The saying goes “you can pick your friends, but not your relatives”.  Well, let me tell you, I’m so proud of my relatives and you are about to hear about some of them. We recently had our annual “Cook Reunion”. Now, take my word for it. That is a bunch of great kinfolk.

My Granny and Granddaddy Cook (Carl and Ruth) were and still are the most special people in my life.  My mom (Martha) gave physical birth to me — but Granny and Granddaddy gave life to me.  That is probably hard for most people to understand and I can’t fully explain it here.  I’ll just say I was the first grandchild and I admit I was ‘spoiled rotten’.

They have both gone on to their heavenly rest but I still have tears of so much joy and tears of sadness over not having them with me now.  But I will always have their memories.  I grew up with Mom’s brothers and sisters in a way that makes them very special to me.  I don’t consider them my uncles and aunts, but my older brothers and sisters.  And they tell me that they feel the same way.  And I believe they really do.

I was about nine years old when Granddaddy went to heaven, but I remember some special times with him.  As a young girl he would sit me on his knee and sing.  Or he would sit me on a horse and lead us around in the field.  After he had a stroke he couldn’t do any of those things, but I still loved him so very much.  I remember him being in the bed and I would sit beside him just basking in his love. 

Then came the time for him to go ‘home’ to be with Jesus.  That is the first real experience I had with death.  Back then, they brought the bodies home for the ‘wake’.  I remember sitting beside the casket all night because I couldn’t leave my Granddaddy.  I guess that’s when I realized he wouldn’t be singing to me anymore.  Or holding my hand as we walked to church.  But I’m okay with that now because I know that someday we will sing together again when “all of God’s singers get home’.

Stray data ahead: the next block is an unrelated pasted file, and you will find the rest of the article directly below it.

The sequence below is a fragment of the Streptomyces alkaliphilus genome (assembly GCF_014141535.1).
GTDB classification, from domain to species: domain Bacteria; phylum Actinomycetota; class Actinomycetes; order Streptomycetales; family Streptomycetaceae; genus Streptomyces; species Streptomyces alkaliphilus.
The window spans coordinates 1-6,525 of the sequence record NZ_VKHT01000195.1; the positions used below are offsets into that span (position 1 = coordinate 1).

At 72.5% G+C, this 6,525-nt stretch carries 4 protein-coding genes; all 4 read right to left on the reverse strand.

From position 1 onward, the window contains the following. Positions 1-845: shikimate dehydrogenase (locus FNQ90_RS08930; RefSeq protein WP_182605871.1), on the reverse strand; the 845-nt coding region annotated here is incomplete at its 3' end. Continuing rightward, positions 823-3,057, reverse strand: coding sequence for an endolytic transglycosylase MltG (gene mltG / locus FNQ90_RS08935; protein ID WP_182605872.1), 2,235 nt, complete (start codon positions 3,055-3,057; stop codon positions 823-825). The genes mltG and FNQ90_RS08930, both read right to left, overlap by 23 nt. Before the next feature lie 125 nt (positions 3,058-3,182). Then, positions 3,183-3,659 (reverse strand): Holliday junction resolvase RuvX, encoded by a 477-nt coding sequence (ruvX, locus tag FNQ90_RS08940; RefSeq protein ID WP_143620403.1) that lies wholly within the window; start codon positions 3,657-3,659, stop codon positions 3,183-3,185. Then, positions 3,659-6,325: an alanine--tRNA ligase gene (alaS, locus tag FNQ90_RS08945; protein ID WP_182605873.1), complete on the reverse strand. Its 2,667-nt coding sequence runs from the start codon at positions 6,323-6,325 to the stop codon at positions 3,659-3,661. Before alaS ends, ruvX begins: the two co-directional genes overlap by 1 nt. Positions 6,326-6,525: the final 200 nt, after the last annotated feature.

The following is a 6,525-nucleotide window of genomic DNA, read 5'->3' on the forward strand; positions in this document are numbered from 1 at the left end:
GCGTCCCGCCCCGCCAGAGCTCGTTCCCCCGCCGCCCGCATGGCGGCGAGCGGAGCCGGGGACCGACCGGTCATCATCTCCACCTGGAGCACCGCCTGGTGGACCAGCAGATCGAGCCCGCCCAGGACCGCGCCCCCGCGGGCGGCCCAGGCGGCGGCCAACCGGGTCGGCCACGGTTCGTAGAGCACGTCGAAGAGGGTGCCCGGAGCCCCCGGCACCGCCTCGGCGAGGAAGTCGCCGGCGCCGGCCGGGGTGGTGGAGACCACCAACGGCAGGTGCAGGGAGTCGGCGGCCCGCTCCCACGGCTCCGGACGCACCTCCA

And right beside us will be Granny Cook.  Granny could sing just as good as Granddaddy, but she didn’t do it as often.  As I said before, Granddaddy went to heaven when I was a child, but I was very fortunate to have Granny until I was an adult.  And I’m so very happy that she was here for my daughters to know a little bit about.

Granny would sit in the kitchen breaking beans or washing clothes on that ole-timey ringer washing machine.  Granddaddy worked out in the fields and Granny worked in the house cooking and cleaning and of course ‘spoiling’ her granddaughter.  Some people say you don’t really appreciate someone until they’re gone.  Well, believe me, that was not true for me.  I always knew how very special Granny and Granddaddy were.  And I told them often how much I loved them.

I would help Granny “gather the eggs”.  And back then the chicken dinners we had didn’t come from a resturant.  They came from the backyard.  And they were much better than the ones we have today.  And the sausage and bacon came from the backyard also.  We had greasy hands from helping with ‘canning’ the sausage.  And the milk came straight from the cow.  (My granddaughter Olivia just turns up her nose and makes a weird face when I tell her about those ‘good ole days’).

Granny always wore an apron and I have one of them that I proudly have displayed in my kitchen.  I also have a quilt that she made.  These are precious items that I cherish so very much.  And when someone visits my home I always have to show them my Granny’s apron and quilt.

Granny always had health problems and wasn’t able to attend church like others, but she lived her life in a way that she showed Jesus everyday.  I can still hear her singing “Amazing Grace” and  her life let others know that she had that grace. I’ll never be able to accomplish it, but I’ve always wanted to be just like my Granny.

Even after I grew up and had a family of my own, I spent a lot of time with Granny.  I knew if I had a problem I could always talk to her about it.  She never critized anyone.  She always said “if you can’t say something good about someone, then just don’t say anything”.  And that’s how she lived her life.

I recall the day Granny went to join Granddaddy.  She had been very ill and I had gone back to my house in Damascus for something.  My aunt (sis) Eleanor called and said that I needed to get back to Granny.  All the way there I prayed for God to let me say ‘goodbye’ to her.  And He did.  I walked into her room and took her hand.  I told her how much I loved her and she smiled and slowly took her last breath on this side of heaven.   Letting go of her hand was the hardest thing I’ve ever had to do.  But as I said before.  I’ll sing and hold Granny and Granddaddy’s hands again.

Well, I said I’d tell you about my ‘kinfolk’ – and I did – the two most important people in my life.  Next time I’ll tell you about some more of them.  Until then I’ll just keep recalling memories and singing along the way.  I hope you have some memories about the special people in your lives also.  And don’t forget to tell them how much you love them.